I always loved the idea of summer reading programs, even though I didn’t participate in them as a student (don’t give me any crap, either; I was working full time by the time I was a sophomore in high school, so I didn’t exactly have time to lug a book to the beach, you know what I mean?). Reading is one of the major activities of my summer as an adult, though. I love all the lists that come out, I can’t wait for my public radio to do their annual summer reading show (it aired today, but I was away from a radio, so I’ll listen to it tomorrow when it gets posted on their website), and I end up with a “my eyes are bigger than my tummy” situation in that my stack of books is often way out of proportion with the actual time I have during the summer to read them, but I don’t care. Summer, for me, means ice cream, salads, the Cape, the lake, and books – lots and lots of books.
For our first annual book list, I’ve taken the easy out and hit up the American Library Association’s banned books list as a starting point, though I’m telling students that they can read any novel they like. I’m thinking that, since I’m asking the kids to write a full-blown essay for every book they read*, I should give them some sort of incentive for doing the work. I’m thinking of giving each summer reader a few “pink paper” passes; while I’m not willing to let them blow off a major essay, I would be okay with their skipping a reading response or two. What do you think?
Why read? It’s a lot of work, after all, this reading stuff. It requires a lot of effort on our part; we have to take the time, we have to participate in the actual act of reading, we have to think and question and remember. It’s so much easier to watch T.V., where we can just sit back and let ourselves be entertained; the sets are designed for us, the lighting is carefully manipulated to convey a particular tone, and actors tell us exactly what we need to know.
Reading, though, engages us in ways that other media can not. Reading asks us to hear voices in our heads that are not our own, to see places we’ve never been, and to partake in experiences we otherwise wouldn’t have. Reading lets us travel in time and space, gives us insight into how others think and live, and asks us to be a part of the story. Reading opens our imaginative and intellectual doors.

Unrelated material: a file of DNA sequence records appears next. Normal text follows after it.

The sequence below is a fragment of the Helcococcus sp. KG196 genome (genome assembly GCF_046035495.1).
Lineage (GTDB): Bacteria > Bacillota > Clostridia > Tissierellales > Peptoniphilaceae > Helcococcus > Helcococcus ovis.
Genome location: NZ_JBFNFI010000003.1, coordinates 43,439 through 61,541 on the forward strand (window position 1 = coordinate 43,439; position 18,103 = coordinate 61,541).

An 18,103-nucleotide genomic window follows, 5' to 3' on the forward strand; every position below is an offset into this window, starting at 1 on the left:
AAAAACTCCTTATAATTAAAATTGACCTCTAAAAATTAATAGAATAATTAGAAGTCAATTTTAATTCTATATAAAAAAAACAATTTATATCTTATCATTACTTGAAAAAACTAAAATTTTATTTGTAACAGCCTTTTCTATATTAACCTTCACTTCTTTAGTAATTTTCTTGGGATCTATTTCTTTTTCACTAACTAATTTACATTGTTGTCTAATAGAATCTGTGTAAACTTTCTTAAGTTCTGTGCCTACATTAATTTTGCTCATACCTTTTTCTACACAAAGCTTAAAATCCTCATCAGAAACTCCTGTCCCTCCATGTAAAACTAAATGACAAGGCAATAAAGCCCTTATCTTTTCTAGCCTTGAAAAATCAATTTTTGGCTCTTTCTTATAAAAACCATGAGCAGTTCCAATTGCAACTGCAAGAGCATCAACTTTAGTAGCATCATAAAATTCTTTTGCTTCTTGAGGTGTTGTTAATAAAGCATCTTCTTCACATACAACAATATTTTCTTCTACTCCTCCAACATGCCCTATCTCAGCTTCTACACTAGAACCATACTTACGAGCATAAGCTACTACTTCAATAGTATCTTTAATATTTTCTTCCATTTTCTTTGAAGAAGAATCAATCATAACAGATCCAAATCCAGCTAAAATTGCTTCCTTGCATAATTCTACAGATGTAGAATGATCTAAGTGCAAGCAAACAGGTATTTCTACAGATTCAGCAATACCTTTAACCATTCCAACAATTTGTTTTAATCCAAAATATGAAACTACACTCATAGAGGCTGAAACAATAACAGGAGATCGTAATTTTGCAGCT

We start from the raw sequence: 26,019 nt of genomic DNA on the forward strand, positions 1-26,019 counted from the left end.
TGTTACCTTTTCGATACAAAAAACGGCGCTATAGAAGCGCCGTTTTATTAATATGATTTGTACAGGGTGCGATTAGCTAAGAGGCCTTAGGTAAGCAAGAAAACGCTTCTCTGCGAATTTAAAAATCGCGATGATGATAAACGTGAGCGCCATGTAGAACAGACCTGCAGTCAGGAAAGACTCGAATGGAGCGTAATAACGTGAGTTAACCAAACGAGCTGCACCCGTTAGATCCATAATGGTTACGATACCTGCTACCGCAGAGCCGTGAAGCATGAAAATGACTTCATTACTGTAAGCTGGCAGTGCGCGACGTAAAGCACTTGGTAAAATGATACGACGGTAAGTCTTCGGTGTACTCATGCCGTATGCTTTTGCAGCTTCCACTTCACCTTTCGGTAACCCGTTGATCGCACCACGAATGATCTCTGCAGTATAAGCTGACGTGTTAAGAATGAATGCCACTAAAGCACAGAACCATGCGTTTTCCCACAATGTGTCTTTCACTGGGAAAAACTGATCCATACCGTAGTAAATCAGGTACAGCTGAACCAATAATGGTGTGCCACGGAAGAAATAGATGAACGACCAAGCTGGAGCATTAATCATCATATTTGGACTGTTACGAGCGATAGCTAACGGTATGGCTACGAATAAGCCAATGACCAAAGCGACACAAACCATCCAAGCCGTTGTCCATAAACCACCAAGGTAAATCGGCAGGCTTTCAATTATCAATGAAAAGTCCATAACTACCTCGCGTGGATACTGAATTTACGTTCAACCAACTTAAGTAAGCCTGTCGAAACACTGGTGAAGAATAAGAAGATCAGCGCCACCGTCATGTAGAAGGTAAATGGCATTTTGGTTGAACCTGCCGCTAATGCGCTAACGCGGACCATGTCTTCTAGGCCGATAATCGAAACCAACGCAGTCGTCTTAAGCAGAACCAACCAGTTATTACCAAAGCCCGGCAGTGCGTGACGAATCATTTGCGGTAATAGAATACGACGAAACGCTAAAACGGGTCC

Below is the first annual CHS Summer Reading List. The theme for this inaugural list is “banned books” and celebrates the right to read. This list is taken in part from the American Library Association’s Banned and/or Challenged Books (ala.org). Students may look online for other reading choices from the ALA, or they may read another novel of their choice; please don’t feel limited to this list:
The Great Gatsby; F. Scott Fitzgerald
The Catcher in the Rye; JD Salinger
The Grapes of Wrath; John Steinbeck
To Kill a Mockingbird; Harper Lee
The Color Purple; Alice Walker
Ulysses; James Joyce
Beloved; Toni Morrison
The Lord of the Flies; William Golding
1984: George Orwell
Their Eyes Were Watching God; Zora Neale Hurston
Of Mice and Men: John Steinbeck
As I Lay Dying; William Faulkner
Native Son; Richard Wright
The Lord of the Rings; JRR Tolkein
Students who read should write a brief summary of the novel(s), which should include a short description of the plot, personality sketches of major characters, the tone of the work (i.e., what message does the reader think the author was trying to convey?) and an explanation of the novel’s major theme. Along with this summary, students should include a 3-5 paragraph personal response in which they address a) whether the story (or the themes in it) reminded them of anything – a personal experience, a film, another novel, a poem, etc. and, if so, how the two experiences are similar, and b) what stood out for the reader – where did the story provoke the most emotion? Where did the reader see the story’s “turning point”? Which character changed the most, and why? These should be printed in plain, 12-point font on white paper and turned in during the first English class of the term.
Students who choose to participate in CHS’s summer reading may earn credit in their core English classes based on their summer work; students should consult with their individual English teachers to determine how credit will be given. If a novel crosses the curriculum, students may be able to earn credit in other courses (math, history, science, etc.) as well; check with your teachers.
If you have any questions about the summer reading program, or you would like a personalized book suggestion, feel free to email Mrs. Chili at any time. Happy Reading!
*understand that this in no way constitutes an expectation on my part that anyone’s going to actually READ. I’m hopeful, but only a little…